Lottery Sales Still Behind Projections
Special Report - February 22, 2008
State Lottery Director Tom Shaheen reported that for the first seven months of the lottery’s fiscal year (July, 2007 through January, 2008), lottery sales have fallen below budget projections. If not reversed, this trend will result in a $62.4 million deficit for the year. Shaheen noted that instant ticket sales have sharply increased since January 8 when a new game began being offered. He expects sales to rise in the coming months.
At the urging of lottery officials, last summer the General Assembly authorized reducing the percentage of sales revenues going to education in order to increase the percentage of sales revenues diverted to prizes. Lottery officials insisted that such a move would increase overall sales, resulting in an increase of the dollars that go to education, even though those dollars constitute a smaller percentage of overall sales. The original State Lottery Act required 35% of sales to go to education. Currently, for the month of January 2008, 30-31% of revenues are going to education.
Lottery revenues going to education fell from the first quarter of 2007-08 (when the percentage going to education was 35%) to the second quarter (when the percentage going to education was lowered), so the projected increase in education funding has not occurred. Lottery officials had projected monthly education revenues would be $28.4 million, but the actual receipts for education have been averaging $24.2 million.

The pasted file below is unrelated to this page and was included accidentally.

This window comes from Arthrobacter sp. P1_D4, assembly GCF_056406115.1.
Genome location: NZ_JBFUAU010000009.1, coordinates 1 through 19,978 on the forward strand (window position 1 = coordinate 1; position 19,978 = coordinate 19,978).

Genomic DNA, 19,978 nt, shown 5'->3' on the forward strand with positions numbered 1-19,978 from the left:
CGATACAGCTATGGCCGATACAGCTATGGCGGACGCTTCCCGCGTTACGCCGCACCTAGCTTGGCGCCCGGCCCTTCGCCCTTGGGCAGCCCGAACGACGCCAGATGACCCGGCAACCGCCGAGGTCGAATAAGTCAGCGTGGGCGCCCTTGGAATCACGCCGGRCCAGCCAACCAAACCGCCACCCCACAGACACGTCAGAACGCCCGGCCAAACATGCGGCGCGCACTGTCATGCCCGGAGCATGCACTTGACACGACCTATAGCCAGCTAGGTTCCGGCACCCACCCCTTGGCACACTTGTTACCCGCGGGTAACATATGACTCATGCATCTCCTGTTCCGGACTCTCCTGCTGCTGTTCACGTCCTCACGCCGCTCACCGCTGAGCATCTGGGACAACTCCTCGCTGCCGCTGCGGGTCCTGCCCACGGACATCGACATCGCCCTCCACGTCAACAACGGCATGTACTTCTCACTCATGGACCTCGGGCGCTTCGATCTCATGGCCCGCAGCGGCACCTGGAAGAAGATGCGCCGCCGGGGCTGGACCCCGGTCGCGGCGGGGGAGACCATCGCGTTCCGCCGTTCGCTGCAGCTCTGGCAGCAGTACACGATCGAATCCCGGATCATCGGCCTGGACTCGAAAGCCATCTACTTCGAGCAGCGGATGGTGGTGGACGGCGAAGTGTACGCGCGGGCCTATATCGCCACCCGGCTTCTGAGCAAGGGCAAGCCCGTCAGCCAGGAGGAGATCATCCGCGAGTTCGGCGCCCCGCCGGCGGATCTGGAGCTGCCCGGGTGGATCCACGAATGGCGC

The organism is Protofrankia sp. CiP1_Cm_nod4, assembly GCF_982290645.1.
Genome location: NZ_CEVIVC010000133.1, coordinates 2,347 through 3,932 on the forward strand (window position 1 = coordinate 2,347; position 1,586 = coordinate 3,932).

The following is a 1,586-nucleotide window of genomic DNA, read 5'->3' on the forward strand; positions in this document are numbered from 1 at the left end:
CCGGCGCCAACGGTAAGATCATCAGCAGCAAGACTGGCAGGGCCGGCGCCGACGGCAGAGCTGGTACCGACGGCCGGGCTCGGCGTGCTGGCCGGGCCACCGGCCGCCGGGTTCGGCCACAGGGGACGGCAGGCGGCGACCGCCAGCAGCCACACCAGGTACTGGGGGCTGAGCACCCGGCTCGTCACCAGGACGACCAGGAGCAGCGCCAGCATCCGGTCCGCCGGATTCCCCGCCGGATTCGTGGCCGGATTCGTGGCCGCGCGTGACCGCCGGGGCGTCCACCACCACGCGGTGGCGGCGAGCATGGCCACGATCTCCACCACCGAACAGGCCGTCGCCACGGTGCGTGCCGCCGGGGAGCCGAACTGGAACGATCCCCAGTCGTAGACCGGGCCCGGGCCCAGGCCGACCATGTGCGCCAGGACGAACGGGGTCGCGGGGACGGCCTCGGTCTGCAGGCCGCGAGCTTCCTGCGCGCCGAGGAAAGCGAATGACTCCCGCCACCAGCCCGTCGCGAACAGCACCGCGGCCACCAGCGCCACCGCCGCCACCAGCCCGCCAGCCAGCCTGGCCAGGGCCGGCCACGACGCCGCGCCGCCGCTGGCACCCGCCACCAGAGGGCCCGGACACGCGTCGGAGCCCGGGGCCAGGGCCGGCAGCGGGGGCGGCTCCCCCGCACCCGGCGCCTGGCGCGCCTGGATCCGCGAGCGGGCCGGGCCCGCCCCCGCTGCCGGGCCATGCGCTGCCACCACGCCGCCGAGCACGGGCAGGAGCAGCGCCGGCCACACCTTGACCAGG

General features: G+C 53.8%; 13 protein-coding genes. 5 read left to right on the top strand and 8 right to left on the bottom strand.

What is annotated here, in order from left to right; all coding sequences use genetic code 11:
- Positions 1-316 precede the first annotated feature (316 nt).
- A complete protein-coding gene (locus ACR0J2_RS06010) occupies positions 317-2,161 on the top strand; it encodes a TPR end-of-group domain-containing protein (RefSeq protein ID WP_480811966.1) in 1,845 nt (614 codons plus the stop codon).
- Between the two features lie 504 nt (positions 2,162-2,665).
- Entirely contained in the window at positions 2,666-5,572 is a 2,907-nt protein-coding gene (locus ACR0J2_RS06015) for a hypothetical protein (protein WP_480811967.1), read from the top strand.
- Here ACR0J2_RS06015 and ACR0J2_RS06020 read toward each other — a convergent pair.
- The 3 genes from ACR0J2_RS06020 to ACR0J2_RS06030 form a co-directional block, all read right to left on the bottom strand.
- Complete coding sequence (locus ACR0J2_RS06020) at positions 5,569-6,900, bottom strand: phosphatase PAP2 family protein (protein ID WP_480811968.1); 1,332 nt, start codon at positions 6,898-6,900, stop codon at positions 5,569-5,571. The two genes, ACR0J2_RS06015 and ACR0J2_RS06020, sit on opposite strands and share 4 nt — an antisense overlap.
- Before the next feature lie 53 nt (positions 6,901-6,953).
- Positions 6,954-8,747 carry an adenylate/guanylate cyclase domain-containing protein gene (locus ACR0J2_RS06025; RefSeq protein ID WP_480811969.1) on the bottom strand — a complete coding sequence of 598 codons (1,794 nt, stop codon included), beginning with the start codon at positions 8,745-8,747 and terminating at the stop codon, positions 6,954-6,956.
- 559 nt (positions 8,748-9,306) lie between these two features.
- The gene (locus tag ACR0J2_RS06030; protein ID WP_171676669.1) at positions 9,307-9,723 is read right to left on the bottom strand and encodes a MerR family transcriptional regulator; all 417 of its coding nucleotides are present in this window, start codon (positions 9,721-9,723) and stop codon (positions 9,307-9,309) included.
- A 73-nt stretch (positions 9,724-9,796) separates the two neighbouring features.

Lottery officials reported the lag in sales in the monthly meeting of the State Lottery Commission on February 20, 2008. They also reported that there is substantially no increase in the number of vendors selling lottery tickets, because many vendors have either decided to stop selling lottery tickets or have been slow to pay lottery revenues to the State.
Meanwhile, a lawsuit filed in state court by the North Carolina Family Policy Council and others to challenge the constitutionality of the lottery languishes in the Court of Appeals, where it has waited for a decision for nine months. The case was first filed in Wake County Superior Court on December 15, 2005. The lottery was launched in March of 2006. Superior Court Judge Henry Hight dismissed the complaint on March 21, 2006, ruling that the lottery was not a tax and did not, therefore, have to comply with constitutional provisions that required both houses of the General Assembly to vote on the enacting legislation twice on two separate days. A motion to bypass the Court of Appeals and appeal the case directly to the Supreme Court failed, and the appeal proceeded in the Court of Appeals. Oral arguments were heard in the case by the Court of Appeals on May 22, 2007, but the Court has not issued a ruling in the case since that time.
NCFPC President Bill Brooks stated: “The lottery is and has been bad public policy. As the lagging lottery sales show, the lottery tax is an unpredictable source of revenue, as well as a transfer of wealth from poor individuals to middle- and upper-income individuals. It creates addicted gamblers, destroys families, and should be abolished.”
Copyright © 2008. North Carolina Family Policy Council. All rights reserved.